08.03.2015 - 10.03.2015
We are now in this small seaside town south of Tropea, and are staying in a B&B in the old fishing village of Chinelea. Finding our place while driving in the tiny streets of Scilla was not easy, and it took several phone calls to the owner before we could locate it.
There are three parts to Scilla: Chinelea, and its ancient stone houses practically sitting in the tempestuous sea, with its partially submerged and sharp rocks.
Marina Grande, a separate beach area with a couple of streets of houses set 20M or so from the sea,
and finally, there is Scilla Alta, which is the largest.
To get there, you ascend several steep sets of stairs and narrow cobblestone streets that reach partially up the mountain that descends all the way to Chinelea.
This part of town consists of a number of streets and narrow alleys, and though most of the houses are old, there are a few newer ones scattered about. Jutting out over one of the lower levels of the upper town, on a high rocky promontory, is the old stone fort, which has commanding view over the ocean and to the port of Reggio Calabria, some 20K distant. Freighters ply the waters in between.
Actually, there is a 4th part of town between here and Marina Grande, the port of Scilla, where larger boats are moored behind a protected area framed by a long rock jetty.
Here in Chinelea, fisherman cast their rods and work on their small wooden boats, most of whom now have motors. In the past, they would go hunting, as they call it, for spada, or swordfish, in boats without motors. They used a kind of harpoon to try and stab the fish, much like the old whaling boats. Sword fishing is still a way of life here, as is fishing in general, though I suspect that it is greatly supplanted by tourism, during the summer and fall.
Scilla, as described in Homer's Iliad and Odyssey, is a type of sea monster that would lure sailors to the rocks just offshore, where they would drown. So this place has a long history dating back to the Greeks, and, as I have learned from our proprietor, Francesco, so does much of Calabria, where old people still speak a kind of Greek dialect.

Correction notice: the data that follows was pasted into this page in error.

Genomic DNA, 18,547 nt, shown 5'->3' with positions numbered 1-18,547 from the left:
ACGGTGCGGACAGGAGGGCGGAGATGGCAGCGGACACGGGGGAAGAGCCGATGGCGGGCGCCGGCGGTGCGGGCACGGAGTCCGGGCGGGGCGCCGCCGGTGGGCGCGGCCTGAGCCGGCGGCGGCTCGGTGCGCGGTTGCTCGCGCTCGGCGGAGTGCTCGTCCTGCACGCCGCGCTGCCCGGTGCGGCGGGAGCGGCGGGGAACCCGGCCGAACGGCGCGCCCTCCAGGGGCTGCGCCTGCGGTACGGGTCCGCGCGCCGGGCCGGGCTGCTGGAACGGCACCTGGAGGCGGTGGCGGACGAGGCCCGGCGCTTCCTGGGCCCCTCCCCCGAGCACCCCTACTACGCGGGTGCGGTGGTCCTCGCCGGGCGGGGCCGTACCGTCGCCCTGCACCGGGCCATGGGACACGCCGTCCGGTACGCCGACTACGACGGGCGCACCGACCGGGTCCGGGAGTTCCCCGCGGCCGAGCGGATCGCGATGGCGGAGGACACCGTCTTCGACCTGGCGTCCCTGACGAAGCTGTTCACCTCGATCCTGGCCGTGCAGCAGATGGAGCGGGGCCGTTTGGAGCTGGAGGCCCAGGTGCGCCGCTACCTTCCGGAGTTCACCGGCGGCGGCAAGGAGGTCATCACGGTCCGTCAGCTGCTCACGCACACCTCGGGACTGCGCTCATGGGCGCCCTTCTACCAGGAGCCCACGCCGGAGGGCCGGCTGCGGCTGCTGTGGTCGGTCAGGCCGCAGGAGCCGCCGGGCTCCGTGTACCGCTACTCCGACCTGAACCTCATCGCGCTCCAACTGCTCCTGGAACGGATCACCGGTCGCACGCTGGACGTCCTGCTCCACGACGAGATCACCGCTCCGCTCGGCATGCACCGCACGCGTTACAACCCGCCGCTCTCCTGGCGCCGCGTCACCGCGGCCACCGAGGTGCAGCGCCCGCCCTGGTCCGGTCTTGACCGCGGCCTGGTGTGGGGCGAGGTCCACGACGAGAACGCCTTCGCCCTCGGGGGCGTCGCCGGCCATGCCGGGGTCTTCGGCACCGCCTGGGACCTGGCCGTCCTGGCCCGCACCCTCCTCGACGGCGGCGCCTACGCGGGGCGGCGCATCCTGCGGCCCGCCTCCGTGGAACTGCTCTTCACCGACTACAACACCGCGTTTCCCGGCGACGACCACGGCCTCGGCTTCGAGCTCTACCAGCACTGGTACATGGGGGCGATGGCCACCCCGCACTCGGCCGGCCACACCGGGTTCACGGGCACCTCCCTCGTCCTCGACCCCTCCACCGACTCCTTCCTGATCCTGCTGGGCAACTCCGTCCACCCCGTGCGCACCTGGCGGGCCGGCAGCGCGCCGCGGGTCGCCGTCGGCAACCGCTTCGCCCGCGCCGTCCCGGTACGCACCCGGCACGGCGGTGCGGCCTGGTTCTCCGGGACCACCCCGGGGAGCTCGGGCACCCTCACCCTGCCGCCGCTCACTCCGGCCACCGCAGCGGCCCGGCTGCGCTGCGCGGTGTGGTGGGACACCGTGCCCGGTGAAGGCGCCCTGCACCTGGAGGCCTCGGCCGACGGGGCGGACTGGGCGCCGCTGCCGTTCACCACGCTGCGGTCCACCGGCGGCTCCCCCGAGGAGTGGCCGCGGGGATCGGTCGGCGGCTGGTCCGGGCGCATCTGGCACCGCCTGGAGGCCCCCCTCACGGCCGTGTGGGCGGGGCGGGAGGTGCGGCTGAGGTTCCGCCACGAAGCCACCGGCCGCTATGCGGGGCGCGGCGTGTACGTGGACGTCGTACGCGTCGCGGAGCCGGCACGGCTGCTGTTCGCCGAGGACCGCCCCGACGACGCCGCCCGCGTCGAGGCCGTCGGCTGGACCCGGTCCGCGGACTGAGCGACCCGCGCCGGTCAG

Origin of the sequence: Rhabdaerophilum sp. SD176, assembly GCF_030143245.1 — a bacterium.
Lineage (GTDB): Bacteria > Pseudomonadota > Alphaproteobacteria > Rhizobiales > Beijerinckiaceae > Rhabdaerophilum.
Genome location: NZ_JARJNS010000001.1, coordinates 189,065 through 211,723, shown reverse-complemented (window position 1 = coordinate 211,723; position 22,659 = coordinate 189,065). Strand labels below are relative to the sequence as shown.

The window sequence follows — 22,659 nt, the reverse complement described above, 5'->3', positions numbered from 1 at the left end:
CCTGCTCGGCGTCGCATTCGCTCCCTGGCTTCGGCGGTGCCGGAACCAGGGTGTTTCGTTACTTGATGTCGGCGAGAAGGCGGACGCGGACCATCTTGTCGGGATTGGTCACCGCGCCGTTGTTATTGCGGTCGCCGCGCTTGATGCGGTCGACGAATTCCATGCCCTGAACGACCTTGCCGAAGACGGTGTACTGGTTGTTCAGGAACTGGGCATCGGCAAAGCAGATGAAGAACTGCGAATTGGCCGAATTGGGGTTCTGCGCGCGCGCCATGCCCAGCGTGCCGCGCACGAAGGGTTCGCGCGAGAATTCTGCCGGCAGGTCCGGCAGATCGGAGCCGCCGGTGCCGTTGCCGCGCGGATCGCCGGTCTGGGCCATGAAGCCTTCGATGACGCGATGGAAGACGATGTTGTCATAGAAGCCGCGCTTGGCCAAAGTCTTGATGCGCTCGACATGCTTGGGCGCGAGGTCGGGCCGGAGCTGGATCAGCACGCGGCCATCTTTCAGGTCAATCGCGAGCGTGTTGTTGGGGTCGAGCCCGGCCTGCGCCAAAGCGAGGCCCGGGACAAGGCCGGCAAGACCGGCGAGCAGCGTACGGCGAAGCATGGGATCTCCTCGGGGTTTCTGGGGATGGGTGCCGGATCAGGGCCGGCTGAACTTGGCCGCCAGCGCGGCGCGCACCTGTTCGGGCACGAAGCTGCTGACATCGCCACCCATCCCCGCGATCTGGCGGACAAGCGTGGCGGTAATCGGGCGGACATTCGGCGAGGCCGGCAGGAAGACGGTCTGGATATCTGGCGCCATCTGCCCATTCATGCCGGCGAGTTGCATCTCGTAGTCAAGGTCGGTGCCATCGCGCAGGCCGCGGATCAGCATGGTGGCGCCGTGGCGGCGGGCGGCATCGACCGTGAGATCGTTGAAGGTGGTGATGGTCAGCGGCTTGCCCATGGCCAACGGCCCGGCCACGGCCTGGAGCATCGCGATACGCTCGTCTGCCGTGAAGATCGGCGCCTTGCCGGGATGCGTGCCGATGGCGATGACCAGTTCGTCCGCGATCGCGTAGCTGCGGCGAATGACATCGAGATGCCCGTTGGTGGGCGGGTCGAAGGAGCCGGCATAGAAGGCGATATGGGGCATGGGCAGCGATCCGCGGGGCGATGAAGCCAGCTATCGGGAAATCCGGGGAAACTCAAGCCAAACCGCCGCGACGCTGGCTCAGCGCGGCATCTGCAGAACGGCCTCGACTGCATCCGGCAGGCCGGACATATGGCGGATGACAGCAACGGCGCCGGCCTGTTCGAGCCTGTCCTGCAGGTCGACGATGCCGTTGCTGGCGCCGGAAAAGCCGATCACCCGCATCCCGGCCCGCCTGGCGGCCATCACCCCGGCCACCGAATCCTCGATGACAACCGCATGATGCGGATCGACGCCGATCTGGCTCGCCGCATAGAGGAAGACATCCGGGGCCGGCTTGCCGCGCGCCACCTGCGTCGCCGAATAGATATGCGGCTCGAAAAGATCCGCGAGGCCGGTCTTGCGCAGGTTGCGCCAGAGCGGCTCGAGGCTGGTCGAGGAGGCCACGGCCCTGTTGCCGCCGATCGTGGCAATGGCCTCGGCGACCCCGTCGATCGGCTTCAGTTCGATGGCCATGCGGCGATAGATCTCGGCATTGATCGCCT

It has been enjoyable wandering the alleys of various parts of town, though unfortunately the weather has remained cloudy and chilly, with intermittent rain. During a morning walk today, we found a small, out of the way place in the upper town to purchase fresh pasta, ravioli, and eggplant parm, but we spent much of the day, reading in our room. Later we went down to the tiny bar attached to our guesthouse, and chatted with the bartender, also named Francesco, and his girlfriend, in a mix of Italian and Spanish. We taught him a few words of Spanish, and he gave us the Italian equivalent, while we sipped on a glass of the local vino. It was a nice way to while away an otherwise dreary afternoon. At one point, a woman came in with her daughter. She was born in Poland and started chatting away with Francesco about the importance of learning English, because when she was recently hospitalized for a month in Reggio, the staff only spoke in English. Of course, she knew almost no English, though her daughter knew a little.
Coast road just south of town
We have been in touch with our neighbor, Guy Gamello, via email. He is keeping an eye on our house while we travel. It turns out that his relatives are from Messina, in Sicily, where we will go by ferry. Francesco's girlfriend lives in Messina, and she told us that Gamello is a very common name. It seems that Guy probably has a number of his relations still living there. Perhaps we will run into one.